• Foods that decrease LES pressure or increase acid secretion:


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  • Small meals w/ fluids between meals

  • Eat slowly, relax, chew food thoroughly

  • Elevate head of bed and/or refrain from lying down after eating.

  • Avoid tight clothing that increases abdominal pressure.


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Drug Therapy

  • Antacids

  • Antiulcer agents

  • Cholinergics


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Hiatal Hernia –

Protrusion of stomach into the chest cavity through the esophageal hiatus of the diaphragm

Normally, the LES sits right in the hiatus of the diaphragm and is reinforced by it.


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Cause: hiatus weakens allowing a portion of the stomach to protrude above the diaphragm.

Most common: “sliding” hiatal hernia.

Pressure generated by the hernia is sufficient to force acidic stomach contents into the esophagus.

Nutrition Therapy

Same as for reflux esophagitis.


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Gastritis

Inflammation of the stomach mucosa

  • pain, n/v.

  • Acute Gastritis:

    • asprin/alcohol use, food allergies, food poisoning, radiation therapy, metabolic stress, bacterial infection

    • n/v:


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    • Chronic Gastritis (atrophic gastritis):

      • May be associated w/ chronic disease or no known etiology.


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    Peptic Ulcer Disease (PUD)

    Erosion of cells of the top layer of mucosa (gastric, duodenal, esophageal).

    • Underlying layers exposed to stomach acid/peptidases.

    • If 

    • If 


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    • Causes:

      • Disorders that cause excessive gastric acid production (less common)

      • Zollinger-Ellison syndrome: tumor in pancreas secretes excessive amts. of gastrin, causing hypersecretion of gastric acid,  ulcers


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    • Nutrition Therapy

      • Minimizing pain/irritation, promoting healing.


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    • Drugs

      • decrease gastric secretions or otherwise protect mucosa from further erosion.


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    Gastric Surgery

    • Gastrectomy


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    • Pyloroplasty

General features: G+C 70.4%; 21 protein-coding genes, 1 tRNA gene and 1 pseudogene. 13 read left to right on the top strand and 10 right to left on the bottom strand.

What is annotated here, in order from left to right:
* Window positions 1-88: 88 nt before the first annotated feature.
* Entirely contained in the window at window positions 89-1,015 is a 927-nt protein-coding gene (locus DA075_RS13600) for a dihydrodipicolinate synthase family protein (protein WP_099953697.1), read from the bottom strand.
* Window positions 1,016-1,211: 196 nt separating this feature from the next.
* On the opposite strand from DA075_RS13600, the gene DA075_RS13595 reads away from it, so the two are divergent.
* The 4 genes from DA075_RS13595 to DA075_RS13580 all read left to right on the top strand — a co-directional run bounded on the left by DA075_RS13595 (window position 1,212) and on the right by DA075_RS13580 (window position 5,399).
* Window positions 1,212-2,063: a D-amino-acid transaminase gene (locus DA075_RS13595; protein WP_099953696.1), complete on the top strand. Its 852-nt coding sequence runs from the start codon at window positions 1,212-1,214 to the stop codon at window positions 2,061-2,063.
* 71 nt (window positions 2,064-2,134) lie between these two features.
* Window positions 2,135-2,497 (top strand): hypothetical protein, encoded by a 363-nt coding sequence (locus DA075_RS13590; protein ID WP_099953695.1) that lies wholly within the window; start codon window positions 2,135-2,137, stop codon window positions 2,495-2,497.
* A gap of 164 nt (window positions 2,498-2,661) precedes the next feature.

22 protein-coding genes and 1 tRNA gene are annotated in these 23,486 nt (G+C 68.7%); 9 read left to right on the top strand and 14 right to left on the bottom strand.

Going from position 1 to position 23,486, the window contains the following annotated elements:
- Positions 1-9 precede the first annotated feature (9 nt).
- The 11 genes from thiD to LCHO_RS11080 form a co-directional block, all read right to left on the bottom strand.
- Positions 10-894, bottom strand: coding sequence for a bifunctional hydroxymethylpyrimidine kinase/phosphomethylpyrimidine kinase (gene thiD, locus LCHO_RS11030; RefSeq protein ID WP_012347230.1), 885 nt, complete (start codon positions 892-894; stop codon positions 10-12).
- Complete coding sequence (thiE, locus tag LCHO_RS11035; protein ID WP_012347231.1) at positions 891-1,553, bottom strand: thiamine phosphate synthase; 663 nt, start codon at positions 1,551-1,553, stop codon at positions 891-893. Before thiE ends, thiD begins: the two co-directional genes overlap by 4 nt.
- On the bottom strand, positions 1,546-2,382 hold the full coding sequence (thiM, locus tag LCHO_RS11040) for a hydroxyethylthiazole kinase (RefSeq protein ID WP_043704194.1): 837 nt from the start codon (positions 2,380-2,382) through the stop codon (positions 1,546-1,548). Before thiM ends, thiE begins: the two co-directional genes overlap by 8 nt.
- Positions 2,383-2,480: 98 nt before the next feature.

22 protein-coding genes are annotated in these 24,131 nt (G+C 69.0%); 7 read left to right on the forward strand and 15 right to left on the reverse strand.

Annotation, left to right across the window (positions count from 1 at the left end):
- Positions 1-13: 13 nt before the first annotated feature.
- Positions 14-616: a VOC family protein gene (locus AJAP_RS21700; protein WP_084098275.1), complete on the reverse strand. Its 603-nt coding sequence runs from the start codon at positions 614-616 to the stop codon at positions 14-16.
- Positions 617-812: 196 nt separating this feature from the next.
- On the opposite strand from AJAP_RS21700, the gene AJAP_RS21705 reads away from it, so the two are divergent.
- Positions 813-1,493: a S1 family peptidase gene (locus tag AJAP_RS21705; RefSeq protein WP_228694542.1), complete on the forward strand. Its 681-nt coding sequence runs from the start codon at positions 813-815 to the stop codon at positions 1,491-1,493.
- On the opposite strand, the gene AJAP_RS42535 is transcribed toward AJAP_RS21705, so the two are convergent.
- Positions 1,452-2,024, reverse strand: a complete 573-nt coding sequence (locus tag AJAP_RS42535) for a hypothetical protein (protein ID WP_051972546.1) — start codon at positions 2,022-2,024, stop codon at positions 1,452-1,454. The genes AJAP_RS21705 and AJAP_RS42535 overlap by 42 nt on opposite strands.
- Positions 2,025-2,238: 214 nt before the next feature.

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    • Gastric partitioning


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    • Gastric Bypass


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    • Nutritional consequences

      • If duodenum is bypassed:

        •  absorption of:

        • Patients are required to take nutritional supplements that usually prevent these deficiencies.

      • Dumping Syndrome:

        Mr. C had extensive gastric resection 1 wk ago, and has just begun to eat solids. About 15 minutes after eating he begins to feel weak and dizzy. He looks pale, his heart beats rapidly, and he breaks out into a sweat. Shortly thereafter, he develops diarrhea. What has happened?


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    • Pylorus removed

    • Partially digested food is “dumped” into the jejunum

    • Fluid from body (capillaries) enters jejunum

    • Result:


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    The pt. may experience the same symptoms again a few hours later… why?

    • Most people who experience dumping gradually adapt to a fairly regular diet.


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    Nutrition Therapy: The Post-Gastrectomy Diet

    • NPO post-surgically for several days.

      • Advanced to liquids, then solids.

    • High protein, moderate fat

    • ADAT (close monitoring of tolerances)

    • Monitor fluid and lytes/hydration


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    • Gastric bypass patients:

      • 1 week

      • 2 weeks

      • 2 weeks

      • 2 weeks


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    Nutrition-related Gastrectomy Complications

    • Weight loss, malabsorption, nutrient deficiencies.

      • Limited intake 2 early satiety, post-surgical pain, & dumping

      • Reflux esophagitis

      • Prot and fat malabsorption

        • Normally, food entering the duodenum triggers the release of hormones such as CCKsecretion of digestive enzymes & bile.

        • Duodenum bypassed: fat D&A interrupted.

        • Accelerated transit of food  absorption


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    • Anemia – Fe-deficiency common after gastric surgery. (may take time to show up)


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    • B12 def from  IF prod?

    • Bone disease –